Commentary

Surprising seasons for teams in MEAC, SWAC

Updated: December 12, 2007, 11:36 AM ET
By Donald Hunt | Special to ESPN.com

It's time to take a look at the MEAC and SWAC's most valuable players, disappointments and surprises from this year.

MEAC


After Hampton won three consecutive MEAC championships, Delaware State emerged as the conference champions this season. The Hornets were undefeated in league competition at 9-0. Delaware State's only losses were to Division I-A Kent State from the Mid-American Conference and to Delaware in the Football Championship Subdivision playoffs.

The Hornets were led by their big play wide receiver Shaheer McBride, who had 50 receptions for 586 yards and nine touchdowns. Defensively, Akeem Green was the Hornets' playmaking cornerback. Green finished the season with 48 solo tackles and three interceptions. McBride and Green were major reasons why Delaware State had such a big season.

Most Valuable Player: Morgan State running back Chad Simpson
Simpson was not only the best player in the MEAC, but one of the top rushers in the FCS. Simpson, a 5-10, 210-pound senior, had 276 carries for 1,402 yards and 14 TDs. He averaged 127.5 yards a game and was a threat to score any time he touched the football. Simpson should get some NFL looks. He's that good.

Coach of the Year: Norfolk State's Pete Adrian
Adrian led the Spartans to their best conference record since moving to Division I in 1997. Norfolk State compiled an 8-3 overall record and a 6-2 league mark. He guided the Spartans to their first-ever FCS national ranking, reaching No. 23 in the polls. Norfolk State also got its first-ever win over Florida A&M in school history and notched a victory over arch rival Hampton, the first since 2001, giving the Spartans their first win over a Division I ranked team.

Newcomer of the Year: Florida A&M running back Phillip Sylvester
Sylvester rushed for 858 total yards and averaged 85.8 yards a game. He led the conference in all-purpose yards with 164.3 yards per game, which was good enough to be ranked 18th in the FCS. Sylvester was most impressive in a game against Howard, where he rushed for 222 yards on 21 carries.

Biggest Surprise: Norfolk State
The Spartans weren't supposed to compete for the conference title. After all, they were picked to finish seventh in the standings. But after the big win over Hampton, most people found out that Norfolk State was for real. This really speaks to the outstanding job that Adrian did with this club.

Biggest Disappointment: South Carolina State
South Carolina State was predicted to win the MEAC championship. The Bulldogs got off to a slow start losing two of their first three games. Their two early losses were to Division I-A teams Air Force and South Carolina, which took a lot out of them, but they rebounded to beat Hampton in October. They also went down to the wire in a tough one-point loss to Delaware State. The Bulldogs never became a dominant team in the league.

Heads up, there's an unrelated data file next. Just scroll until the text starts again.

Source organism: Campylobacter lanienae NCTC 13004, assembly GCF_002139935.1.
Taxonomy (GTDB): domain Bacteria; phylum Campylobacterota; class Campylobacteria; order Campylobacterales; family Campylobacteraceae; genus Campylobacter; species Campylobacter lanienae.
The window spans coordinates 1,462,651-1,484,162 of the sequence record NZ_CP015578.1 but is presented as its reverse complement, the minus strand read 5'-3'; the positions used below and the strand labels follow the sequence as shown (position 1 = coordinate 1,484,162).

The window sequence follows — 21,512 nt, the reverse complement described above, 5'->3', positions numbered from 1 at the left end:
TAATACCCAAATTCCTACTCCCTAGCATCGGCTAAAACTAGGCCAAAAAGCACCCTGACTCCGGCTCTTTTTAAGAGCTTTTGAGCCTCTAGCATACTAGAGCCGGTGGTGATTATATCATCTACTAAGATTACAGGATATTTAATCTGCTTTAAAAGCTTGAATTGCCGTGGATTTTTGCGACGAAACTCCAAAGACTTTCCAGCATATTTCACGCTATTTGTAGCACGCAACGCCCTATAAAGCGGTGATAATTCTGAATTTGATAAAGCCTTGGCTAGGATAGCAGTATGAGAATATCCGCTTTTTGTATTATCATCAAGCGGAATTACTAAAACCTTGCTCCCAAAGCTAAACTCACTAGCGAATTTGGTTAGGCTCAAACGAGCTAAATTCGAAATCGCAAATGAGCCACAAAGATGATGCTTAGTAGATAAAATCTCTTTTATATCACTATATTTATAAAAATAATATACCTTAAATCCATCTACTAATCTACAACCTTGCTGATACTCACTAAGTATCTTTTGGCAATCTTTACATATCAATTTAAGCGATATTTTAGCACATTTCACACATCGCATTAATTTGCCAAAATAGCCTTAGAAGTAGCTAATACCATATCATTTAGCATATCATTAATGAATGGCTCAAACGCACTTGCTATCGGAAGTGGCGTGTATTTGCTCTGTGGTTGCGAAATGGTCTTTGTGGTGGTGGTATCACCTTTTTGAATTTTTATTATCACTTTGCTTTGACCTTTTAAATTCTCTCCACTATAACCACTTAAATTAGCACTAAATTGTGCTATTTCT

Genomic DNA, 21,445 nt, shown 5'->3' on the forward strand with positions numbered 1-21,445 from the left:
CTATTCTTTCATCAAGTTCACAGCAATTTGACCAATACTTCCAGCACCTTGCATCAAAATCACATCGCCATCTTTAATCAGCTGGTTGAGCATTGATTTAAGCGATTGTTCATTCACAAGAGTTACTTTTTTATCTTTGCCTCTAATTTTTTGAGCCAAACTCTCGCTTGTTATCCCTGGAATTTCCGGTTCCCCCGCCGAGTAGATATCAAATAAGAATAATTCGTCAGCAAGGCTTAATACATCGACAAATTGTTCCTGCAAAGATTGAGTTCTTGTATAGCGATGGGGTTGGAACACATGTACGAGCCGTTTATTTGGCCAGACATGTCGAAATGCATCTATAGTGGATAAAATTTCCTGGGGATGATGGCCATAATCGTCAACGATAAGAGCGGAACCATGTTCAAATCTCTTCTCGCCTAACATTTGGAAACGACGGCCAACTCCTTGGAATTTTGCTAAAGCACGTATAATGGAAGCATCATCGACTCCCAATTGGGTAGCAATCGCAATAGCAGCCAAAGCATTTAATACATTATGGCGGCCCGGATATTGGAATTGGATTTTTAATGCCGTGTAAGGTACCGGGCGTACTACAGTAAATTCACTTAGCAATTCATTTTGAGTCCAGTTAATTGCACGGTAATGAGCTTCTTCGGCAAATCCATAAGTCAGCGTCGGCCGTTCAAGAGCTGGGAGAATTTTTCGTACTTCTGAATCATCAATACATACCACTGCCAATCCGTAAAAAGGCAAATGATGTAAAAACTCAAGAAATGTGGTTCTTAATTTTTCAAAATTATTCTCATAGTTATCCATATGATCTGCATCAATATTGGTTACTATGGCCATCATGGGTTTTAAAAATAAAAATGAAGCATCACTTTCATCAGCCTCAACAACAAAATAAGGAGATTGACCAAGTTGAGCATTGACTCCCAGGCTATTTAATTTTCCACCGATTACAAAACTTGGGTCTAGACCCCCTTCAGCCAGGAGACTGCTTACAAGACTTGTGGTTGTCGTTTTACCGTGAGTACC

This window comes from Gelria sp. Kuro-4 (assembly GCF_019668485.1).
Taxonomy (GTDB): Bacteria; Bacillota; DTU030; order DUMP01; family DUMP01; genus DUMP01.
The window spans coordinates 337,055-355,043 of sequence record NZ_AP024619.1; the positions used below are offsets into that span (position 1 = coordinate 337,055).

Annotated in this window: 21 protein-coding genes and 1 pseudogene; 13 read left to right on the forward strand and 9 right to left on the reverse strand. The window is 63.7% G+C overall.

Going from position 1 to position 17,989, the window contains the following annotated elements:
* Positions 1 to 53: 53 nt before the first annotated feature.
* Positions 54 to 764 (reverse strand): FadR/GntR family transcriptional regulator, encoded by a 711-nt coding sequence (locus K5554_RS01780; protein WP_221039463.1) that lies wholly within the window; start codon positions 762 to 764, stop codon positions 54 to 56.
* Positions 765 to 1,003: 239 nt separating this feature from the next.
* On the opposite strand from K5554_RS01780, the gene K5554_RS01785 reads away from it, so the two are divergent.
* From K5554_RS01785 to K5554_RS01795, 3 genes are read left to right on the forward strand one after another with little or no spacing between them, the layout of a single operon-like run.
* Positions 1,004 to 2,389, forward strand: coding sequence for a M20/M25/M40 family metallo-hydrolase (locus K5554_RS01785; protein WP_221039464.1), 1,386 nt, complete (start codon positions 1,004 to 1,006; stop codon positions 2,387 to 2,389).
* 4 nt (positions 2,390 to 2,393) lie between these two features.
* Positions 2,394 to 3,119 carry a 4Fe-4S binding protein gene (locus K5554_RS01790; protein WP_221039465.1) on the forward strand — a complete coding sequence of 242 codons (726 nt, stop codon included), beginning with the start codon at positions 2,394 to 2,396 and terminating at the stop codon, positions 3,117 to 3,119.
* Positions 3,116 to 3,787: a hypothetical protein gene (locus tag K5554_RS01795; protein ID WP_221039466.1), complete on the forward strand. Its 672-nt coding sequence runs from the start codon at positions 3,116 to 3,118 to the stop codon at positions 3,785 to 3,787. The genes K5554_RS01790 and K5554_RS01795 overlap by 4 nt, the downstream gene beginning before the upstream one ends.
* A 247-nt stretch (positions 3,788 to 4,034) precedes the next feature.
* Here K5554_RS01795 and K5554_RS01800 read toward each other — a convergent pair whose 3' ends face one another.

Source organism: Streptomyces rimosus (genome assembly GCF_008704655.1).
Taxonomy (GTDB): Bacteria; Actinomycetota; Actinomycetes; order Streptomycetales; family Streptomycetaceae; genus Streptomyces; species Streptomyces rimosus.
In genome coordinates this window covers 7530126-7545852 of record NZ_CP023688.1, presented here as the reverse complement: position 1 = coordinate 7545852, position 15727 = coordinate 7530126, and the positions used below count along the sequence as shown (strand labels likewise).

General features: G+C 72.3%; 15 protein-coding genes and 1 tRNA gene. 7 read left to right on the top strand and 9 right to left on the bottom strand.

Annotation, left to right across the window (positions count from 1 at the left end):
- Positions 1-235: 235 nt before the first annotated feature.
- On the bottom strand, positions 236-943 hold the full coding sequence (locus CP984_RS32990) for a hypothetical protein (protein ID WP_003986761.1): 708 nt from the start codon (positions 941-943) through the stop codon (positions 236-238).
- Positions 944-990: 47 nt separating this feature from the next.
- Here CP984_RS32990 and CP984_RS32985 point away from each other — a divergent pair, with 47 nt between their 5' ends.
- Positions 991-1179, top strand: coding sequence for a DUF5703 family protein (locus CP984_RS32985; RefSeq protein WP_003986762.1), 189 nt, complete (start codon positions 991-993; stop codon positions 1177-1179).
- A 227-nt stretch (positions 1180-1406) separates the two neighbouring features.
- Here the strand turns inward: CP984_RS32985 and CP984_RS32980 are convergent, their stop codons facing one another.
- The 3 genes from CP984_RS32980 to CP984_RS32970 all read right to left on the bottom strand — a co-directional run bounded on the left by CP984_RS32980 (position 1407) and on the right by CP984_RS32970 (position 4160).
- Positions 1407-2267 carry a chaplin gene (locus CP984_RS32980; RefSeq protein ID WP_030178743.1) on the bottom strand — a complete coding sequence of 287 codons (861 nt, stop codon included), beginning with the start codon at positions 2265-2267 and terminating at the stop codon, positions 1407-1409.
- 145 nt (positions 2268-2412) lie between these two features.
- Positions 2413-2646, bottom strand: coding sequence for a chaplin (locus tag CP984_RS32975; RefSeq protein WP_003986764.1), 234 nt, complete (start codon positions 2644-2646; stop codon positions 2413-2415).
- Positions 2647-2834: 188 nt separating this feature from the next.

SWAC


Rod Broadway made a huge impact in his first season as head coach at Grambling State, where he led the Tigers to the SWAC Western Division title. A year ago, Broadway guided then-Division II North Carolina Central to the NCAA playoffs. He's a proven winner. Like Broadway, Rick Comegy had a spectacular coaching career on the Division II level. In just two seasons coming from Tuskegee to Jackson State, Comegy carried the Tigers to the SWAC Eastern Division crown. Both teams will play for the SWAC championship on Saturday afternoon at Legion Field in Birmingham. Ala.

Most Valuable Player: Prairie View A&M's Zach East
East is a big-time linebacker who has a great chance to be playing on Sundays next season. East finished the season with 127 total tackles (67 solo). He also had 14.5 tackles for loss, three sacks, four forced fumbles and a block kick. He had double-digit stops in nine games this season. He had an 18-tackle game against Grambling State and 19-tackle performance against Jackson State. East played a big part in bringing Prairie View A&M its first winning season in more than three decades.

Coach of the Year: Prairie View A&M's Henry Frazier
Frazier did one of the great coaching jobs in college football. He led the Panthers to their first winning season in 31 years. He should be national Coach of the Year. Prairie View A&M had lost an NCAA 90 consecutive games during the 1990s. Frazier turned the program completely around this season and gave the Panther fans something positive to finally cheer about.

Newcomer of the Year: Arkansas-Pine Bluff wide receiver/return specialist Bruce Peters
Peters was the Golden Lions' most exciting player. He had 17 kickoff returns and averaged 20.5 yards a return with a long of 33 against Grambling State. He also tallied 24 punt returns, averaging 11.0 yards a return including a 6-yard return against Alcorn State. He finished the season with 349 kick return yards, 264 punt return yards and 728 all-purpose yards. As a wide receiver, he caught nine passes for 115 yards.

Biggest Disappointment: Arkansas-Pine Bluff
The Golden Lions were expected to be one of the frontrunners in the SWAC, but they never developed any consistently, especially on offense. QB Chris Wallace was regarded as one of the league's top offensive players coming into the season. However, Wallace really struggled, completing just 84 of 162 passes for 1,037 yards and only four TD passes and three interceptions. The Golden Lions (4-7 overall, 4-5 in the SWAC) finished in fourth place.

Donald Hunt is a columnist for The Philadelphia Tribune.